The Senate will kick off its study of C-45 by sitting as a committee of the whole when it returns, bringing in three ministers and the government’s shepherd for the bill, Liberal MP Bill Blair (Scarborough Southwest, Ont.), for a televised grilling by any and all Senators who can get a question in. The idea was put forth in the Senate by the government’s representative in the Chamber, Senator Peter Harder (Ottawa, Ont.), after a discussion between the leaders of the four factions in the Senate, according to Conservative Senate leader Larry Smith (Saurel, Que.).
Justice Minister Jody Wilson-Raybould (Vancouver Granville, B.C.), Health Minister Ginette Petitpas Taylor (Moncton-Riverview-Dieppe, N.B.), Public Safety Minister Ralph Goodale (Regina-Wascana, Sask.), and Mr. Blair, who is the parliamentary secretary for Ms. Wilson Raybould and Ms. Petitpas Taylor, have all been invited to appear before the Senate when it returns on Feb. 6. That meeting will not replace the usual Senate committee process for Bill C-45, which is currently at second reading in the Chamber.
Status of Government Bills
HOUSE OF COMMONS
S-5, An Act to amend the Tobacco Act and the Non-smokers’ Health Act
C-5, An Act to Repeal Division 20 of Part 3 of the Economic Action Plan 2015 Act, No. 1
C-12, An Act to amend the Canadian Forces Members and Veterans Re-establishment and Compensation Act
C-27, An Act to amend the Pension Benefits Standards Act, 1985
C-28, An Act to amend the Criminal Code (victim surcharge)
C-32, An Act related to the repeal of section 159 of the Criminal Code
C-33, An Act to amend the Canada Elections Act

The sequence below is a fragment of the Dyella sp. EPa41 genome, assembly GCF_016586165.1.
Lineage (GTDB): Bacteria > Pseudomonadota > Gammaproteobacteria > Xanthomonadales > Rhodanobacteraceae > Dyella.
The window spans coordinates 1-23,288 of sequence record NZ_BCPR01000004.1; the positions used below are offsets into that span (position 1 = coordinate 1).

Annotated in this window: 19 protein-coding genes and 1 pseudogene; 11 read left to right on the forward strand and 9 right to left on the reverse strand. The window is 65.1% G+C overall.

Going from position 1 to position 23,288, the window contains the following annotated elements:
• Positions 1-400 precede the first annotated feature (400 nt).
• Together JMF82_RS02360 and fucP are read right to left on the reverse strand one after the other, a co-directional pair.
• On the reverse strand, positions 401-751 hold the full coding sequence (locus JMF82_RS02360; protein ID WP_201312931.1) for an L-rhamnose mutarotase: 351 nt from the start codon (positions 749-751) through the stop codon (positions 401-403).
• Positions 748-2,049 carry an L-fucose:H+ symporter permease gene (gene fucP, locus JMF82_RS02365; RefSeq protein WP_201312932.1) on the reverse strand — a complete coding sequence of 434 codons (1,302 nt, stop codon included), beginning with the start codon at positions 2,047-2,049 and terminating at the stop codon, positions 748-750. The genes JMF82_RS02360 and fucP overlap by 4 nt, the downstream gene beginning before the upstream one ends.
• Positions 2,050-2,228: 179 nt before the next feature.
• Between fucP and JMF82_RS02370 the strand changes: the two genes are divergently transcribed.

C-34, An Act to amend the Public Service Labour Relations Act
C-38, An Act to amend an Act to amend the Criminal Code (exploitation and trafficking in persons)
C-39, An Act to amend the Criminal Code (unconstitutional provisions)
C-42, Veterans Well-being Act
C-43, An Act respecting a payment to be made out of the Consolidated Revenue Fund to support a pan-Canadian artificial intelligence strategy
C-52, Supporting Vested Rights Under Access to Information Act
C-56, An Act to amend the Corrections and Conditional Release Act and the Abolition of Early Parole Act
C-62, An Act to amend the Federal Public Sector Labour Relations Act and other Acts
C-65, An Act to amend the Canada Labour Code (harassment and violence)
C-47, An Act to amend the Export and Import Permits Act and the Criminal Code (amendments permitting the accession to the Arms Trade Treaty)
C-48, Oil Tanker Moratorium Act
C-59, An Act respecting national security matters
C-64, Wrecked, Abandoned, or Hazardous Vessels Act
S-2, Strengthening Motor Vehicle Safety for Canadians Act
C-21, An Act to amend the Customs Act
C-50, An Act to amend the Canada Elections Act (political financing)
C-55, An Act to amend the Oceans Act and the Canada Petroleum Resources Act
C-57, An Act to amend the Federal Sustainable Development Act
House of Commons Bills awaiting First Reading:
C-24, An Act to amend the Salaries Act and the Financial Administration Act
C-66, Expungement of Historically Unjust Convictions Act
C-45, Cannabis Act
C-46, An Act to amend the Criminal Code (offences relating to conveyances)
C-51, An Act to amend the Criminal Code and the Department of Justice Act
C-58, An Act to amend the Access to Information Act and the Privacy Act
C-17, An Act to amend the Yukon Environmental and Socio-economic Assessment Act
C-25, An Act to amend the Canada Business Corporations Act, Canada Cooperatives Act, Canada Not-for-profit Corporations Act, and Competition Act
C-49, Transportation Modernization Act
AWAITING ROYAL ASSENT
C-61, Anishinabek Nation Education Agreement Act
C-63, Budget Implementation Act, 2017, No. 2